TPR Podcast Episode #10: Synthetic cannabinoids, “Crazy Monkey,” and a man and his dog
December 17, 2015, 1:17 am
Episode #10: The Rise of Synthetic Cannabinoids…and Crazy Monkeys
Written by Theresa Kim, M.D.
- According to reports from the CDC, an increasing number of calls to poison centers for synthetic cannabinoid exposure has been noted on a local as well as national level
- A report in the Morbidity and Morality Weekly (MMWR) published June 2015 cites a 330% increase monthly incidence nationwide from January 2015 to April 2015
- A report in the MMWR published April 2015 cites 721 suspected cases including 9 deaths at the Mississippi Control Center from April 2 to May 3
- Most commonly reported adverse effects
- Tachycardia, hypertension, violent and aggressive behavior, confusion, a mixture of agitation/aggression/and decreased mental status
- Presentation of a case report of a 10-month-old female requiring intubation for severely depressed mental status after exposure to AB-PINACA, a synthetic cannabinoid
- Presentation of a pediatric case series of 8 patients aged 15-18 years old with concern for myocardial ischemia after exposure to synthetic cannabinoids, on the basis of EKG changes and/or elevated troponin
- Cardiovascular effects of synthetic cannabinoids are mediated through CB1, and CB2 receptors
- EKG changes ranged from: ST changes and TWI in a coronary distribution, bradycardia, tachycardia, LVH, ST or T wave flattening
- 2/8 patients had positive troponins at .16, and .39 ng/ml
- 6/8 patients had echocardiograms done which were completely normal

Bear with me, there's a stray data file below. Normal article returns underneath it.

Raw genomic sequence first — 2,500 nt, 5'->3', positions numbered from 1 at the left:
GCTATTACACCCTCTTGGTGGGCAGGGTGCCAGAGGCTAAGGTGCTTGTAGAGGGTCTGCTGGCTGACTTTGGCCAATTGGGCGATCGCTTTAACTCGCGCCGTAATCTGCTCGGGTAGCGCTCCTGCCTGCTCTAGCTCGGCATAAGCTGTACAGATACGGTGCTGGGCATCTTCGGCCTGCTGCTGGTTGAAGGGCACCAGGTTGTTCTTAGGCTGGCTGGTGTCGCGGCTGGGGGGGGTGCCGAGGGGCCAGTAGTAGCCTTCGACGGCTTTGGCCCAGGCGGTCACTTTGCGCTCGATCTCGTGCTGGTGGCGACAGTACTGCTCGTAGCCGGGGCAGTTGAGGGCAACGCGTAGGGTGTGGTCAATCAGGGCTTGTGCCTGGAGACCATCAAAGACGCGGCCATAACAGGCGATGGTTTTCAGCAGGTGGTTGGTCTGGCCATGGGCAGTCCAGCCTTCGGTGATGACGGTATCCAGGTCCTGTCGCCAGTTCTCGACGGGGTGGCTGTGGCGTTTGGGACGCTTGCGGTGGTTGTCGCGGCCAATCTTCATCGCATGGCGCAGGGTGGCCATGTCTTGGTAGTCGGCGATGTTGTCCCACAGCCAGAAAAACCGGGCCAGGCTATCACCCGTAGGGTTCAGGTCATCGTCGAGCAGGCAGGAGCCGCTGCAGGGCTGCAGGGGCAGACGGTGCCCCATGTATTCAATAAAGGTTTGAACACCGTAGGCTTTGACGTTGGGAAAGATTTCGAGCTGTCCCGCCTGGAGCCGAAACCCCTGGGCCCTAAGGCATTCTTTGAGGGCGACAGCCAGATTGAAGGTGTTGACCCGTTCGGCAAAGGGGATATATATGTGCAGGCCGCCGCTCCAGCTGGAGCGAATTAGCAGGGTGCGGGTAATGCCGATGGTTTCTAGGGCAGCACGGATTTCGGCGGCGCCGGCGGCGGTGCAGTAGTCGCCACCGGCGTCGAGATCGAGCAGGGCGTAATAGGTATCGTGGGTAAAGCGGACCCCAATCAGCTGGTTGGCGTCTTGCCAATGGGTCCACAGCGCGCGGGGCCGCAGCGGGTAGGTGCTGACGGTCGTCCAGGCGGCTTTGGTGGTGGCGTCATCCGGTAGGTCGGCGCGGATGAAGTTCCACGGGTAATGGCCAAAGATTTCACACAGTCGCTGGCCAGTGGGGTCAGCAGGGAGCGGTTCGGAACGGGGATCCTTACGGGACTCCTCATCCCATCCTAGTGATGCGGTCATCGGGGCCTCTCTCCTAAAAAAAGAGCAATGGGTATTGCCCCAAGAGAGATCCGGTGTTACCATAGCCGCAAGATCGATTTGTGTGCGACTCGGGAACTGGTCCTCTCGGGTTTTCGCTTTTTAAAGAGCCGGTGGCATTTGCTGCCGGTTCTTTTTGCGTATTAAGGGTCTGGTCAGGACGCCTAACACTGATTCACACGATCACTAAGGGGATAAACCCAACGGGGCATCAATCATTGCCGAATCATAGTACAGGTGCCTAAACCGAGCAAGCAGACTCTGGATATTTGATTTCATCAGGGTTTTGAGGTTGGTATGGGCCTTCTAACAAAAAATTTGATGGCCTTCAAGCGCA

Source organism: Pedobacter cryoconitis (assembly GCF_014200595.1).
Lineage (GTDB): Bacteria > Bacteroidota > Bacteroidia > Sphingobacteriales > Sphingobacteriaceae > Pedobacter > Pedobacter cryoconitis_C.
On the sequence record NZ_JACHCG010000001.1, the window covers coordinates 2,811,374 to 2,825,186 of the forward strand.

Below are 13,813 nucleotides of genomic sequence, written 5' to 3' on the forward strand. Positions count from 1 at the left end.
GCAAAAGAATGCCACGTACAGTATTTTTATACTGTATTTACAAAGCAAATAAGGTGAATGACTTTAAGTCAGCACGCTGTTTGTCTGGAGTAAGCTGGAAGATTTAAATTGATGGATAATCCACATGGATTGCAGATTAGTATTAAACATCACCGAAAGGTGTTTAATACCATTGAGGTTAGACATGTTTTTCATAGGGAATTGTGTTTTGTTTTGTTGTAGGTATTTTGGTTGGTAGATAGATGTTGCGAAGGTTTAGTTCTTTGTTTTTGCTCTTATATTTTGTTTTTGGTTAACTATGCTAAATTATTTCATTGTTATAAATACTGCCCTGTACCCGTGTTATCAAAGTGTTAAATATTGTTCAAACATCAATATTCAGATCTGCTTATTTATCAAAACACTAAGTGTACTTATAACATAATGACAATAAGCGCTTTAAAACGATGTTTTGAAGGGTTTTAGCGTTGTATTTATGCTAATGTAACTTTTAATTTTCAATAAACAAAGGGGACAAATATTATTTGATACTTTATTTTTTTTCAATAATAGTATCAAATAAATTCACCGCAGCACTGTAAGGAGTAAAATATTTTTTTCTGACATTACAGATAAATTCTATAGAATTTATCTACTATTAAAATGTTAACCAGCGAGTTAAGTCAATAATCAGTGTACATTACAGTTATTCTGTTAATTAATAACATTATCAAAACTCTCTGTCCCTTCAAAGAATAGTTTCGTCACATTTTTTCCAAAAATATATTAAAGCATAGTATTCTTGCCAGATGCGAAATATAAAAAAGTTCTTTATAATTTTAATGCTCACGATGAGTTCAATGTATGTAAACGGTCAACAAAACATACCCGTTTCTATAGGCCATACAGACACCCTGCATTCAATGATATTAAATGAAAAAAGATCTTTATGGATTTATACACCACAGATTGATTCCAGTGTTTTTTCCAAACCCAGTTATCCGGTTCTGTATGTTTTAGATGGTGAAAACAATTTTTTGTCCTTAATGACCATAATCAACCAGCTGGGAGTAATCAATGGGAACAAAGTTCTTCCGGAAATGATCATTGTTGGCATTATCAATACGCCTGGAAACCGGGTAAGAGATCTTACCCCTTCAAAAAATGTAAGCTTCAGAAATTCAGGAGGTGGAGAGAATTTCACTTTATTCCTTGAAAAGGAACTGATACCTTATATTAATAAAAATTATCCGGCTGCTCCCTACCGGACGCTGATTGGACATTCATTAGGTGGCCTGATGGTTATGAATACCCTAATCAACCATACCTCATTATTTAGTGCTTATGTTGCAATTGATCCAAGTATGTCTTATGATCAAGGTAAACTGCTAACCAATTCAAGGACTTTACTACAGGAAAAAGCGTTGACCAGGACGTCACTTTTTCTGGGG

- Presentation of a case report of a 22-year-old man and his dog, both of whom seized after exposure to novel synthetic cannabinoid, ‘Crazy Monkey’
- The dog owner admitted smoking 3 pots of ‘crazy monkey’ for several weeks
- Both man and dog tested positive for PB-22 (QUIPIC)
Q: What was the first paper to establish the effectiveness of hemodialysis in removing salicylates in the animal model?
A: Abel et. al in 1913 published the paper “On the Removal of Diffusible Substances from the Circulating Blood by Means of Dialysis” demonstrating the effectiveness of hemodialysis in the dog model
Winner: Congratulations Tracy Rahall
Posted at the end of the podcast
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Law R, Schier J, Chang A, Wolkin A. Center for Disease Control (CDC). (2015). Notes from the Field: Increase in Reported Adverse Health Effects Related to Synthetic Cannabinoid Use – United States, January – May 2015. Morbidity and Motality Weekly Report, 64(22), 618-9.
Kasper A, Ridpath A, Arnold J, et al (2015). Notes from the Field: Severe Illness Associated with Reported Use of Synthetic Cannabinoids – Mississippi, April 2015. Morbidity and Motality Weekly Report, 64(39), 1121-2.
Clark B, Georgekutty J, Berul C. (2015). Myocardial Ischemia Secondary to Synthetic Cannabinoid (K2) Use in Pediatric Patients. Journal of Pediatrics, 167(3): 757-61.
Gugelmann H, Gerona R, Li C, Tsutaoka B, Olson K, Lung D. (2014). ‘Crazy Monkey’ Poisons Man and Dog: Human and Canine Seizures due to PB-22, a Novel Synthetic Cannabinoid. Clinical Toxicology, 52(6): 635-8.
Thornton S, Akpunonu P, Glauner K, Hoehn K, Gerona R. (2015). Unintentional Pediatric Exposure to a Synthetic Cannabinoid (AB-PINACA) Resulting in Coma and Intubation. Annals of Emergency Medicine, 66(3): 343-4.